Make no mistake, Rick Aco (rhymes with “taco”) still brings it with the best of ’em when it comes to rockin’ the food of this Southeast Asian sub-continent.
We might go so far as to say this former Tao chef (who’s about as Indian* as George Armstrong Custer) is doing the best cuisine of this type in the city. Origin India might do avant-garde Indian better, but for classic tandoors, korma, jalfrezi, pakoras and samosas, SF’s freshness is tough to beat.
Truth be told, it had been a couple of years since we’d dropped by. Samosa Factory was always one of our Number Two Son‘s favorites, but once he departed to UNM for grad school, our trips to West Sahara dwindled in number. Which is a shame, because if anything, Aco’s food has gotten better in the years since he took this place over from the Sirivastavas. His mesquite-fired tandoor turns out some of the lightest naan around, and the bass notes of his lamb korma used the deep flavors of cumin, coriander and turmeric to harmonize with the richness and slight gaminess of the meat. That korma was koncupiscent, but then again, so was the tomato-laden shrimp jalfrezi, and a fresh baby spinach curry that could turn us into a vegetarian.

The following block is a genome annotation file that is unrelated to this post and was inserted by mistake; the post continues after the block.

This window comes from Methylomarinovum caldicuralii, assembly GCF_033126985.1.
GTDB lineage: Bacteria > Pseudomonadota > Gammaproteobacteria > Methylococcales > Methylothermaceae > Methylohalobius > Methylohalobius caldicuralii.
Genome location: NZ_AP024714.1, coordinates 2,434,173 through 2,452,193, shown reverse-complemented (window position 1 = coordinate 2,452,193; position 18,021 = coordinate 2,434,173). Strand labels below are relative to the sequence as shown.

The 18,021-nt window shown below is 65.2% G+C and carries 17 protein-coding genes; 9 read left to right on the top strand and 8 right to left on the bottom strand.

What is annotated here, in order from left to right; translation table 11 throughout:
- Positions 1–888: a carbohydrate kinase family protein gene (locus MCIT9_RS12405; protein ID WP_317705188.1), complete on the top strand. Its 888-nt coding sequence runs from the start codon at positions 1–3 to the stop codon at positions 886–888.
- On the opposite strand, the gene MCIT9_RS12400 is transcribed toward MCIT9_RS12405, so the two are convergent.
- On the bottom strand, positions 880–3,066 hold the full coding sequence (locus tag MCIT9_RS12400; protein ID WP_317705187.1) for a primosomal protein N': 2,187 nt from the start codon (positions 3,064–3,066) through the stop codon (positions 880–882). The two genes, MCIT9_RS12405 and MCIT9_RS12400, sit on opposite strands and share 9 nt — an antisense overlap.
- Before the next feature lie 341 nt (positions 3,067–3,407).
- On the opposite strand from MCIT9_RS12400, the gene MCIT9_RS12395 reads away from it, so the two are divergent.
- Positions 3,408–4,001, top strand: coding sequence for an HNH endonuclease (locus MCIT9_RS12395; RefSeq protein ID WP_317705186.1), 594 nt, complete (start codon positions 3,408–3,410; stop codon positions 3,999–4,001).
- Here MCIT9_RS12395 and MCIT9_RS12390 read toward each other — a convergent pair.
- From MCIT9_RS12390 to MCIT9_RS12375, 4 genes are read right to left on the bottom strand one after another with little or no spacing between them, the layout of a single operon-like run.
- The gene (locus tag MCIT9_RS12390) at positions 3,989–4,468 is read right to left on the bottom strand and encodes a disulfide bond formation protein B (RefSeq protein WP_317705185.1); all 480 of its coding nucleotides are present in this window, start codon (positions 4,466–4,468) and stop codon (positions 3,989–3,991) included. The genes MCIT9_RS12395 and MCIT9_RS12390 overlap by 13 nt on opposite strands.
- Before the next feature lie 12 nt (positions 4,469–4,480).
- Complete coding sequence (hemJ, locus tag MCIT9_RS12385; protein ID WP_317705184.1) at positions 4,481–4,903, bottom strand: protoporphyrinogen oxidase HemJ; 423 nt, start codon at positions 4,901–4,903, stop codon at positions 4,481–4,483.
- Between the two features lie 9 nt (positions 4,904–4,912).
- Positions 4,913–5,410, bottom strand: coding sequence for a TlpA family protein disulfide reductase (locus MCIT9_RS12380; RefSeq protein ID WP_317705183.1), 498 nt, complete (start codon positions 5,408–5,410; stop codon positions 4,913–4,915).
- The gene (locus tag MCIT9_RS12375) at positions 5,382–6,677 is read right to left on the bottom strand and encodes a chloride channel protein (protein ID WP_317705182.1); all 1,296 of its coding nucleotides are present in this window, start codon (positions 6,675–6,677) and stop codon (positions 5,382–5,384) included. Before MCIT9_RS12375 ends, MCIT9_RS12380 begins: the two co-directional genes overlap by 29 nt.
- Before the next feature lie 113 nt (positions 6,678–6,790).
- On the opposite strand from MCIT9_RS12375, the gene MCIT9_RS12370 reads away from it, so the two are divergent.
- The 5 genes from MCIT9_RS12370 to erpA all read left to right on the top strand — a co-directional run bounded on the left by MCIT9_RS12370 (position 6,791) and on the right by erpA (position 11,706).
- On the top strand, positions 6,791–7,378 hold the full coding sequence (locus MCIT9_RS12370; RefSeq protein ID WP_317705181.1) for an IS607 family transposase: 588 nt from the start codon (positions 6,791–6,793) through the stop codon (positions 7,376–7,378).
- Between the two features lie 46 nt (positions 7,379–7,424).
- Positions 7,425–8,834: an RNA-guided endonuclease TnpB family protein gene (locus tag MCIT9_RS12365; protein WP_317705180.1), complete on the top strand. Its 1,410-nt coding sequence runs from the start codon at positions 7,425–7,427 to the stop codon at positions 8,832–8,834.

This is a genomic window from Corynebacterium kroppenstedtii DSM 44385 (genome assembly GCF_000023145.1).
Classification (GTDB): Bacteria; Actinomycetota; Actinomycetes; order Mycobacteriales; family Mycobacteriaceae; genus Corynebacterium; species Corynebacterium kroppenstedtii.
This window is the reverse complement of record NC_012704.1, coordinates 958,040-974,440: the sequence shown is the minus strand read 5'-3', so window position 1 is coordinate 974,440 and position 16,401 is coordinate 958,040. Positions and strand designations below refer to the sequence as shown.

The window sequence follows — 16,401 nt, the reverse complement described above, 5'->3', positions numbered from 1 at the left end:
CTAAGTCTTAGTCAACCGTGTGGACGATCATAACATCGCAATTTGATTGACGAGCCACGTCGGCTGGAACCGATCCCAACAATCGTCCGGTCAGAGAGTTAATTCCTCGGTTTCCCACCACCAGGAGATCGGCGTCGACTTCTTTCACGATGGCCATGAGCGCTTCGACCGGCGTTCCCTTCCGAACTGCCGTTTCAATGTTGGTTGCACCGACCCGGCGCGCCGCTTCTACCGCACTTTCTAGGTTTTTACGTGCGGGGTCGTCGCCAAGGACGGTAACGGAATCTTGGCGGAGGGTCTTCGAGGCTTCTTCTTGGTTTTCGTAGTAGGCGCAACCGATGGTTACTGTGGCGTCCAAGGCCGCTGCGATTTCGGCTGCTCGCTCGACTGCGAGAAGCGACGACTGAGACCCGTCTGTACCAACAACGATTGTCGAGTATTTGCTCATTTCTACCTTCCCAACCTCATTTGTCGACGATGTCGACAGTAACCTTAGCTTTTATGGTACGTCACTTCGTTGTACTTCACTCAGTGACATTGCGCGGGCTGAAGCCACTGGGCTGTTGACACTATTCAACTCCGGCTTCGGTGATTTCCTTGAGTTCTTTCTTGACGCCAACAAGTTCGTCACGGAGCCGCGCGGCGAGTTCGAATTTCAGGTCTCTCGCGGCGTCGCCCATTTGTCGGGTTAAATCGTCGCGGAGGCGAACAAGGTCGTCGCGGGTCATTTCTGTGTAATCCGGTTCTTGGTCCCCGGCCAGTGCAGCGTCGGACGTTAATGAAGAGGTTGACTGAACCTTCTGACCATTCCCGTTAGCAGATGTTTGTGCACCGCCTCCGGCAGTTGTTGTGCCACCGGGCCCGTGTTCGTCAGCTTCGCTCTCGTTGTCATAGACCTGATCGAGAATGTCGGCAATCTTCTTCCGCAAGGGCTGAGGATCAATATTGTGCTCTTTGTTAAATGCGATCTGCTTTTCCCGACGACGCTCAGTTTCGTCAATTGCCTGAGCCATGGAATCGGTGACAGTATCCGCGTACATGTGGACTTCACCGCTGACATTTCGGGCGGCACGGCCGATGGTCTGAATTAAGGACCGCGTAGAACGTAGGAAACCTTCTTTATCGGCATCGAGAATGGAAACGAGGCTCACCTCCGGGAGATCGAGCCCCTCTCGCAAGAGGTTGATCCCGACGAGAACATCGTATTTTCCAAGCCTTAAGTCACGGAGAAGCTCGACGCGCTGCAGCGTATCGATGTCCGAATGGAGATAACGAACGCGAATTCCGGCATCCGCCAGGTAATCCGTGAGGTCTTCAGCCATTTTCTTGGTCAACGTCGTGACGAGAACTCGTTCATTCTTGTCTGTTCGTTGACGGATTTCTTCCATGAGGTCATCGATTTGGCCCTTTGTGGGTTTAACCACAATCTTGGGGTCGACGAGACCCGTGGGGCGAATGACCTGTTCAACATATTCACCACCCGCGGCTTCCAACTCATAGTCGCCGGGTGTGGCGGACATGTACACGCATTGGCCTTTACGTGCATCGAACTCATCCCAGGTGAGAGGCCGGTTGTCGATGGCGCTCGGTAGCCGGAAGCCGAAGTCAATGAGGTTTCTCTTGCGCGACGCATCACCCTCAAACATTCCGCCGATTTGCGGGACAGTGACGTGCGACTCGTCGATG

Indian restaurants are infamous for using shortcuts — putting baking powder in their biryanas and naan (to fill you up faster) at their all-you-can-eat lunch buffets is legendary, and one of the reasons you often feel bloated after a few bites of this food. Ditto the use of cheap meats and spice shortcuts — who’s gonna notice under all that gravy? — so it’s a pleasure to find a committed chef who is in love with these techniques and works hard to recreate the best of this mysterious and wonderful cuisine.
One thing you’ll never find in New Delhi** is a cheeseburger samosa, but Aco’s playful take on this street food standard is all that and a bag of chips — nicely-spiced ground beef with melted cheese in a light, flaky samosa package. His minced chicken and veggie triangular packets of perfection also put most other Indian versions to shame. Eating Las Vegas used to consider the samosas at Samosa Factory one of the weakest things on the menu, now they’re one of the best.
Our meal with plenty of food for three with several mango lassis came to $58+$12 tip.
4604 W. Sahara Ave. Suite 6
Las Vegas, NV 89102
** Its soccer team is the ‘Catessens.